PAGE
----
Re-evaluating the Valence Model of Political Choice*
Geoffrey Evans and
Political Science Research and Methods, 2016, vol. 4, issue 1, 199-220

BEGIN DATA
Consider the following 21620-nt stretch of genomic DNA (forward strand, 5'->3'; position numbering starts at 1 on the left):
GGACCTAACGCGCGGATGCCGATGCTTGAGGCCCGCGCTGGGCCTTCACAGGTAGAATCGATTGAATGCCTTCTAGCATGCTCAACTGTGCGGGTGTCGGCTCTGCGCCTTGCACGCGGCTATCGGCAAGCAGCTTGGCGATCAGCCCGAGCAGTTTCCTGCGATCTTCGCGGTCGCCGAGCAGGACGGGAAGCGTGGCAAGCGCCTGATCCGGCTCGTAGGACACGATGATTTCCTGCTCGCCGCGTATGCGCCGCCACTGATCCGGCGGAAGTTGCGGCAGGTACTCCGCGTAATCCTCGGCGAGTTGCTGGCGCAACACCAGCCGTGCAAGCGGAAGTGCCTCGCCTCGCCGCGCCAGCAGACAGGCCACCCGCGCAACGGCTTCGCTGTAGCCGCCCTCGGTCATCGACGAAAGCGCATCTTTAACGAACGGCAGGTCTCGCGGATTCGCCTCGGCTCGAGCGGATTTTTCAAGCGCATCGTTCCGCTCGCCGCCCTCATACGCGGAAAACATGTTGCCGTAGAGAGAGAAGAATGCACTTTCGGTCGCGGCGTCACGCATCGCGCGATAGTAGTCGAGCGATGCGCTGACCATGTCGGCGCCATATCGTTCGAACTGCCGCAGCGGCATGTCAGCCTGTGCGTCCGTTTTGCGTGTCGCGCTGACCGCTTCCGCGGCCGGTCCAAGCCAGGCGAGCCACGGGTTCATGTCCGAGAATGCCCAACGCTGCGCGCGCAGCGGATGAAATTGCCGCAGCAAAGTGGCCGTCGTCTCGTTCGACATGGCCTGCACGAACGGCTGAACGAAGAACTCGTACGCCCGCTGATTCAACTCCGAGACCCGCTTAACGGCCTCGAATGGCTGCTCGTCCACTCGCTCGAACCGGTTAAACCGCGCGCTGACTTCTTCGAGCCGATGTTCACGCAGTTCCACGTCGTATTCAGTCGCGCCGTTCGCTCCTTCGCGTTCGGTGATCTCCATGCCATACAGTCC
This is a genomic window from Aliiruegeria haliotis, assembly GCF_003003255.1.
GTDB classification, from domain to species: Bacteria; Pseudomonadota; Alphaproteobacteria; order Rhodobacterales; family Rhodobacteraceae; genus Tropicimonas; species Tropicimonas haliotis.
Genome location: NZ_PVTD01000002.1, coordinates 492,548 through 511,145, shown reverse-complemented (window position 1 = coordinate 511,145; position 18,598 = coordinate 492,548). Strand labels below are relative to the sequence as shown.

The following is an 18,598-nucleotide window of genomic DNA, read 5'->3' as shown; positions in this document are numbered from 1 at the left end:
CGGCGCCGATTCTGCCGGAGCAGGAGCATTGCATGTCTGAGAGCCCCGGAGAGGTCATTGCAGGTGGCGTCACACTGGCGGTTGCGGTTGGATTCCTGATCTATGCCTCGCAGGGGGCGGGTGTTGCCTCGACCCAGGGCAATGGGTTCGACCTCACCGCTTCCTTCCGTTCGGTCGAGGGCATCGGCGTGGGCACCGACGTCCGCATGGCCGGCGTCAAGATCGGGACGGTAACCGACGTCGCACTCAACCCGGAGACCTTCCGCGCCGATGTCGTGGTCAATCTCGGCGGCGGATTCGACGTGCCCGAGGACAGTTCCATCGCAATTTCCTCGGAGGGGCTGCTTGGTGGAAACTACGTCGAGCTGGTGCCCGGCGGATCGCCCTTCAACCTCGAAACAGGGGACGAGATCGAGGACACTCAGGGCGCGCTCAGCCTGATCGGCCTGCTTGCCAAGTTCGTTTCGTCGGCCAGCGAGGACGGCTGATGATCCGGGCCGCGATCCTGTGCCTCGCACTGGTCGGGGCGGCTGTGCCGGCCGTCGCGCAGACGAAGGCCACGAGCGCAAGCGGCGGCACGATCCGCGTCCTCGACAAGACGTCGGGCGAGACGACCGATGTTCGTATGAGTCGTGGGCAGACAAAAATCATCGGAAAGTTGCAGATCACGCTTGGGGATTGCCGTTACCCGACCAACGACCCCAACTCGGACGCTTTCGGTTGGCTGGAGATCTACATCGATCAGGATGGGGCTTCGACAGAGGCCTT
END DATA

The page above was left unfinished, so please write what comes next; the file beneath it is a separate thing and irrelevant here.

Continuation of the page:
The influential valence model of voting developed over the last decade by the British Election Study (BES) team assumes that party and leadership performance evaluations have a causal impact on party choice. An alternative perspective argues that such performance evaluations are instead the consequences of party choice. This article examines the analytical and empirical underpinnings of the BES valence model and compares it to the party-driven approach. To do so, it estimates cross-lagged structural equation models of the association between Labour Party preference and evaluations of the Labour government's performance during the 2005â€“10 British electoral cycle. It shows that party preference has a stronger effect on performance evaluations than vice versa; performance evaluations have no significant effect on party preference toward the end of the electoral cycle. The study also finds that, contrary to claims made concerning their merits as simplifying heuristics, performance assessments have no impact on short-term movements in party choice for less politically attentive voters. To a substantial degree, evaluations of party performance expressâ€”rather than explainâ€”party choice, and would appear to have limited merit as simplifying heuristics.
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